This year, Android Police's CES post count was the lowest it has ever been, at just under 40. Last year was around 60, about the same number as 2012 and 2011. Now, you could say the drop this year was something of a self-fulfilling prophecy. I also readily concede we could have posted about more products we saw at the show, but many of those products fell into the "this is basically just a concept designed to get press" or "so bad it's kind of funny" categories.
For example: ZTE's modular phone mockup (which screams 'vaporware / attention-mongering'), Razer / LG / Sony's fitness band concepts (LG's was at least semi-functional for simple demo purposes), Polaroid's Socialmatic Android camera / printer concept (the demo units were empty shells), and less so, NVIDIA's K1 reference tablet (which we were not allowed to use outside of a couple Unreal Engine demo apps).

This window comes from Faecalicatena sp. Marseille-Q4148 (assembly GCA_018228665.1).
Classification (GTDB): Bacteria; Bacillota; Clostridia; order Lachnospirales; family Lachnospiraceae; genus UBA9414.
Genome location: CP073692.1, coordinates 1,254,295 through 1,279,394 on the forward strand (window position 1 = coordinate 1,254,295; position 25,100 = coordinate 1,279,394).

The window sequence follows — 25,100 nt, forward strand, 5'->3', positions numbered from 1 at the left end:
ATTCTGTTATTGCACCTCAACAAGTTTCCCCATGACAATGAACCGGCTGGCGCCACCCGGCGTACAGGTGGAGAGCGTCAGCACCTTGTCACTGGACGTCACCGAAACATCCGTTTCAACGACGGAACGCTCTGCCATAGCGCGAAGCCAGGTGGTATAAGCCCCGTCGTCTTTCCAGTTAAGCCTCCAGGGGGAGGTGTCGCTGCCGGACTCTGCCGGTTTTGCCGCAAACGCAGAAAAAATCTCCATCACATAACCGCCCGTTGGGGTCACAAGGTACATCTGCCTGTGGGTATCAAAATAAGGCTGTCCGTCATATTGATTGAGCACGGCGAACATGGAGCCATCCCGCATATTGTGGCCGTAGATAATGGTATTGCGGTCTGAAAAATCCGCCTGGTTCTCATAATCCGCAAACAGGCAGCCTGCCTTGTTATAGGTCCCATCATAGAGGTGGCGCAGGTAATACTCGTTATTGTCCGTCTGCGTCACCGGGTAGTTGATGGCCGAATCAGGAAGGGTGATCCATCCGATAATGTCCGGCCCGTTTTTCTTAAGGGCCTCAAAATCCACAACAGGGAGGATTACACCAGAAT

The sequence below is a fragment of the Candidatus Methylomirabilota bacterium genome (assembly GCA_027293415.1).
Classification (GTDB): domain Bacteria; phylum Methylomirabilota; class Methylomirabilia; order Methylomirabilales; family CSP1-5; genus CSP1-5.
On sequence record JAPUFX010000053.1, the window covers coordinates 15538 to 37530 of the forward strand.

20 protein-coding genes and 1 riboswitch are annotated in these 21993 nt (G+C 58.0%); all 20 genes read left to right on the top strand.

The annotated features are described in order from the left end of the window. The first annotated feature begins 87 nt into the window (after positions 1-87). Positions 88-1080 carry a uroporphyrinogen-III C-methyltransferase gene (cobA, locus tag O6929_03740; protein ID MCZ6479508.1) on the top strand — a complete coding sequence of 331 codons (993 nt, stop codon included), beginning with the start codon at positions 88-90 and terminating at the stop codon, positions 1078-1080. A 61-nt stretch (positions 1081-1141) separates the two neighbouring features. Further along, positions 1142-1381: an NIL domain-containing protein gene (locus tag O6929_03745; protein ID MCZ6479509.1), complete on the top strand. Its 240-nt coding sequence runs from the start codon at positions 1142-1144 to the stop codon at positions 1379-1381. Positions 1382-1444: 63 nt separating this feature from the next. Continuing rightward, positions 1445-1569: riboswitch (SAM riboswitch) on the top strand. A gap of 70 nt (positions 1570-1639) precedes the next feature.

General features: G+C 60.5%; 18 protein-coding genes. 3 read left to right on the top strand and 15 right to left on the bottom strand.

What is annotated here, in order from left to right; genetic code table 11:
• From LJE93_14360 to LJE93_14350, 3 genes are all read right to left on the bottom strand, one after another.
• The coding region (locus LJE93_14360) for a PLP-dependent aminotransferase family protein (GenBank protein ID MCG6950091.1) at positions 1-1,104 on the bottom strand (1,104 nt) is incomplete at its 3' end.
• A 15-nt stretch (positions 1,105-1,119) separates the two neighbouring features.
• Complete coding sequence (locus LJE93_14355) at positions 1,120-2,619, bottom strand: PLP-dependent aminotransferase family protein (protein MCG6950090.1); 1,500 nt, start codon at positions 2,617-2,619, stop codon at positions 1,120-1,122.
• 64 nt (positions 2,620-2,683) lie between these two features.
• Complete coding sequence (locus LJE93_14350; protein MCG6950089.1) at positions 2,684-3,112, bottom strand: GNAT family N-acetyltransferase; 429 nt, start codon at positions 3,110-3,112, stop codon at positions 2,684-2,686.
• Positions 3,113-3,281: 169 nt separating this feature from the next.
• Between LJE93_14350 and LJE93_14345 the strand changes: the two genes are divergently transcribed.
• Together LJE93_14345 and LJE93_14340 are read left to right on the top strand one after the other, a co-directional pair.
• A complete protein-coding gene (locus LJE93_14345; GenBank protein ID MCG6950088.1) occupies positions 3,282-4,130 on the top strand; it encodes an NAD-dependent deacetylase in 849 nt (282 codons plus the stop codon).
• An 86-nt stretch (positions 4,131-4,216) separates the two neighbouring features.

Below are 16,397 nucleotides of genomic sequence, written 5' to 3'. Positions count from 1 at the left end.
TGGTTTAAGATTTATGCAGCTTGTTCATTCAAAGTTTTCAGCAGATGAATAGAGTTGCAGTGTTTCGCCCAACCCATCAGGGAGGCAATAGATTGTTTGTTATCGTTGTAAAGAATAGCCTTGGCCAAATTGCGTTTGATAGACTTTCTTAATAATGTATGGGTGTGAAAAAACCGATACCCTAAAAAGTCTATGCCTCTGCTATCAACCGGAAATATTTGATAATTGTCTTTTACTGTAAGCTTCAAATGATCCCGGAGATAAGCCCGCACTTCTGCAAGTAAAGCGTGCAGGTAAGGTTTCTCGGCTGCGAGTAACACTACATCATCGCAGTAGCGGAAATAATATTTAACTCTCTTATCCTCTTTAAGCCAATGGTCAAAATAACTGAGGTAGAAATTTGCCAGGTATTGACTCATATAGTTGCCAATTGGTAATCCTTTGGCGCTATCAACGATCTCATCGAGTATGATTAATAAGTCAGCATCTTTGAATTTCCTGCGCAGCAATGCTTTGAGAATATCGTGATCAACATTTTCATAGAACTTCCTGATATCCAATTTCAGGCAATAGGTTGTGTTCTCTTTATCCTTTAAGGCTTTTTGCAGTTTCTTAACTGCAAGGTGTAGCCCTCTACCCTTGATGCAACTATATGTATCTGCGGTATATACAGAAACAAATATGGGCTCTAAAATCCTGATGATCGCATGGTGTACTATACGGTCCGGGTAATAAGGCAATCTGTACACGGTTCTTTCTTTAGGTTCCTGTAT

To be blunt, I don't feel as though posting pictures of non-functional or extremely restricted demo / concept hardware as a "hands-on" is fair to our readers, and frankly seems a little disingenuous. I also struggle to see the value in it. We could write a post about the K1 reference tablet that would consist of some photos of it and maybe a video of it running the Unreal demo apps, and we could call it a "NVIDIA K1 tablet hands-on" (hey, we touched it!), or, we could more appropriately title it "Some pictures of an old Tegra Note with a K1 inside it running the same tech demos you can watch in NVIDIA's press conference that happened 2 days ago." Would you want to read / watch that? I'm guessing the answer is largely "no." This isn't to be especially hard on NVIDIA as, after all, they're demoing a chip, not an end-consumer product. But it's the same story with the fitness bands, or ZTE's pie-in-the-sky modular phone: by and large, you're regurgitating fast facts from an old press release and tossing in some photos of the thing in person on the show floor that you can't actually use in any meaningful way which would provide genuine insight.